In Praise of Insider Trading?

Robert Day made a $200 million gift to Claremont a couple months ago — a landmark in higher ed donations. Now, he’s involved in an insider trading scandal.

An old post on The Economist blog asks, What’s wrong with insider trading?

Rather than simply forbidding trading on insider information, why not legalise this so called ‘market abuse’, and use it to improve the flow of information to the market?

As mentioned in the article, the Nobel Prize-winning economist Milton Friedman himself noted that "You want more insider trading, not less". Friedman argued that it will give people most likely to have knowledge about deficiencies of the company an incentive to make such deficiencies known. In other words, trading based on private information might benefit investors, as it stimulates a quicker absorption of new information into the markets, making them more efficient.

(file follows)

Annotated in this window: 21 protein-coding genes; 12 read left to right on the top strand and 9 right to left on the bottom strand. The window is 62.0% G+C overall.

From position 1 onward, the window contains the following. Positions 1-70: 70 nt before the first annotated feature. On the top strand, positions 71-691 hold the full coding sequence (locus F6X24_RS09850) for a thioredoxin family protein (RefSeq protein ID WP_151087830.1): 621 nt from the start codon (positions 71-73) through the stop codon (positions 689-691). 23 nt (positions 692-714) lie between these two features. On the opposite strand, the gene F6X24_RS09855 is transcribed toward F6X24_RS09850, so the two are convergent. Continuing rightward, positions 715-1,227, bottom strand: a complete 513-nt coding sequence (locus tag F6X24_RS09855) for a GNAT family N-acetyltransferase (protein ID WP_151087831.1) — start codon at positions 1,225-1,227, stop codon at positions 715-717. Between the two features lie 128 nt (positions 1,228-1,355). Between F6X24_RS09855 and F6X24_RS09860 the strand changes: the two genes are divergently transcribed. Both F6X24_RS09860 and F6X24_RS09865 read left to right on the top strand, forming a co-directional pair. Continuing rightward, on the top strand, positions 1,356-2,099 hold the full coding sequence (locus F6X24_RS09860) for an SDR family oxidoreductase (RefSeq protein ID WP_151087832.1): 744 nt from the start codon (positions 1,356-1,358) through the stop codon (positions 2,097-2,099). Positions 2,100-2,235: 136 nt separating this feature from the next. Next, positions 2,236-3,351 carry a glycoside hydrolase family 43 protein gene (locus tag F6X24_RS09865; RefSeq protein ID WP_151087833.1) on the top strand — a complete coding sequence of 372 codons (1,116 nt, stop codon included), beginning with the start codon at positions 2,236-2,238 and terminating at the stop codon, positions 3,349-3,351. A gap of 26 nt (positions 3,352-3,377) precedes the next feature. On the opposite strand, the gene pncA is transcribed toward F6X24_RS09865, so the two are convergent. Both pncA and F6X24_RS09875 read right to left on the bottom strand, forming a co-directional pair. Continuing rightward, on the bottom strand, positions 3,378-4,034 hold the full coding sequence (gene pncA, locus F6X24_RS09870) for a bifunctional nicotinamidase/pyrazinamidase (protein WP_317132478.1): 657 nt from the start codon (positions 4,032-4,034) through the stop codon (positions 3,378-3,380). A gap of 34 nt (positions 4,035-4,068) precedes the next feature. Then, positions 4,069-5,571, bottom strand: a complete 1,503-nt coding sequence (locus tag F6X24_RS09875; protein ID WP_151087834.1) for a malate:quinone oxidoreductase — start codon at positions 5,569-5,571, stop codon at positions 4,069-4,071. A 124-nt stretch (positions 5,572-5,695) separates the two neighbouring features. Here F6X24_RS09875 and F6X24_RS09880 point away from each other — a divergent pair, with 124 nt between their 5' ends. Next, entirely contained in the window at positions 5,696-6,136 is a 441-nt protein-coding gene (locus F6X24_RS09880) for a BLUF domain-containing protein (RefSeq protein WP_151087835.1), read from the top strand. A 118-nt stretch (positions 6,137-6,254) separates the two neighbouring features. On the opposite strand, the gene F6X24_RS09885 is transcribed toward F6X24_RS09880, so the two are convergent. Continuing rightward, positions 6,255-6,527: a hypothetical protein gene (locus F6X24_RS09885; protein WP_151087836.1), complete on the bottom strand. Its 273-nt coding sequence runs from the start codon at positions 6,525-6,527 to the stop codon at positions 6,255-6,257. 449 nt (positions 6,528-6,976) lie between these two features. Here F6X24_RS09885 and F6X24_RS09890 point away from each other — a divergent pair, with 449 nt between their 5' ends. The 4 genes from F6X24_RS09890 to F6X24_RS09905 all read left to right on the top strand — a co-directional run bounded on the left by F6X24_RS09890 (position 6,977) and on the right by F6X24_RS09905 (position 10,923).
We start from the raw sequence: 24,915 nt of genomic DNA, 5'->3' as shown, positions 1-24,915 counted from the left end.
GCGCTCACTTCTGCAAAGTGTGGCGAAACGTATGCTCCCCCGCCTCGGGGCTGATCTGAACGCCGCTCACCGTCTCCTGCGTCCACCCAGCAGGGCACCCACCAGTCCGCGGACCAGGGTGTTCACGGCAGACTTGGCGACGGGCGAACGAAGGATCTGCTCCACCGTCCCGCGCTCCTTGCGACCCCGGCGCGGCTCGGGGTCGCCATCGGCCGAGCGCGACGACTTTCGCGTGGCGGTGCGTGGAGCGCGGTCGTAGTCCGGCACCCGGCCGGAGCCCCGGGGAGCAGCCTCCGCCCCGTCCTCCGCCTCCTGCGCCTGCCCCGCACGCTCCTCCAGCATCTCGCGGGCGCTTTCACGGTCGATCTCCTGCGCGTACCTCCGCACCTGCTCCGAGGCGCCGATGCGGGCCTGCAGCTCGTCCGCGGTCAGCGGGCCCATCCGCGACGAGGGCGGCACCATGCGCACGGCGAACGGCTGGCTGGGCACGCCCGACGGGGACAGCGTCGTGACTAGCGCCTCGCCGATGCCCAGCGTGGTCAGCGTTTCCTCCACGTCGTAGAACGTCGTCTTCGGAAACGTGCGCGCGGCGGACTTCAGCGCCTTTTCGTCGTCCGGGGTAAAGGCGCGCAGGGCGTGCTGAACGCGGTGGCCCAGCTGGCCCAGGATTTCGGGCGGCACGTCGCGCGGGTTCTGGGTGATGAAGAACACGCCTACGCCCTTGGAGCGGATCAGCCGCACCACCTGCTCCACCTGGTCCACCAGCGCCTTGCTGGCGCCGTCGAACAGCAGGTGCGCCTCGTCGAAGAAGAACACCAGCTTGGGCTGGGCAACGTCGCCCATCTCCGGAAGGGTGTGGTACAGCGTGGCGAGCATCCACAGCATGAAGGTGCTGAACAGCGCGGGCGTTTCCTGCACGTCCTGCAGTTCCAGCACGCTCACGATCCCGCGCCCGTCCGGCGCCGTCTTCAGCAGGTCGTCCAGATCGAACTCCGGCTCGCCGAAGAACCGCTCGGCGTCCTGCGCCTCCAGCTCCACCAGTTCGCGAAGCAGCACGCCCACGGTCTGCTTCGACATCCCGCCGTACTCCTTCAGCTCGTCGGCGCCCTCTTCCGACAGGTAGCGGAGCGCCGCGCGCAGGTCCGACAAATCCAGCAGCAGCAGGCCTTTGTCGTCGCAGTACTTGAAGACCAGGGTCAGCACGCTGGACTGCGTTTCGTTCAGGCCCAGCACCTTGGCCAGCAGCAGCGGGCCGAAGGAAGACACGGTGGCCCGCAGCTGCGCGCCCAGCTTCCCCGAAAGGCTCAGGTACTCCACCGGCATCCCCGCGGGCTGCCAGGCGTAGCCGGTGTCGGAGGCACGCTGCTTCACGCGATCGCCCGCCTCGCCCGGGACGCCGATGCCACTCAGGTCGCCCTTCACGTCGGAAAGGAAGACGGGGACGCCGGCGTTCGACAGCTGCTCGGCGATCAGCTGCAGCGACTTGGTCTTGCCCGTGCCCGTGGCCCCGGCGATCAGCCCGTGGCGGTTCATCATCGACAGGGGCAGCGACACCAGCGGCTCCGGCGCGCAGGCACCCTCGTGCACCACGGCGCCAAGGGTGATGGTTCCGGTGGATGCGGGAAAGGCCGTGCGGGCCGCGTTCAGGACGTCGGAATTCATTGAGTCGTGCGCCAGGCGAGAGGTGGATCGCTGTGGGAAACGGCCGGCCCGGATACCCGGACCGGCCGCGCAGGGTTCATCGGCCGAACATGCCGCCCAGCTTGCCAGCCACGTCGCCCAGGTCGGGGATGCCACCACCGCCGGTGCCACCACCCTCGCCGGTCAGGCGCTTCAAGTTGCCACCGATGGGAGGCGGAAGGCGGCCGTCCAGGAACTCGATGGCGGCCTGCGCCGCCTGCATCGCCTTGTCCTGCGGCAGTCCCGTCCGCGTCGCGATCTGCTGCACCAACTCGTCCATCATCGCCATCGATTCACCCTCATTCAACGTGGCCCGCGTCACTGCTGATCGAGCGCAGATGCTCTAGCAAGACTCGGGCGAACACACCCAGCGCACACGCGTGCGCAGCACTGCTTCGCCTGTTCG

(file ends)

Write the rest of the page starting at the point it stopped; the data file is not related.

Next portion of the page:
It is clear that insider trading continues despite vigorous enforcement of the existing regulations. This is because of the difficulties in detecting and prosecuting it. Further regulations will only add unnecessary complexity to market participants and eventually bind the already limited resources of enforcement agencies, which could be used more usefully.

(hat tip: Claremont Conservative)

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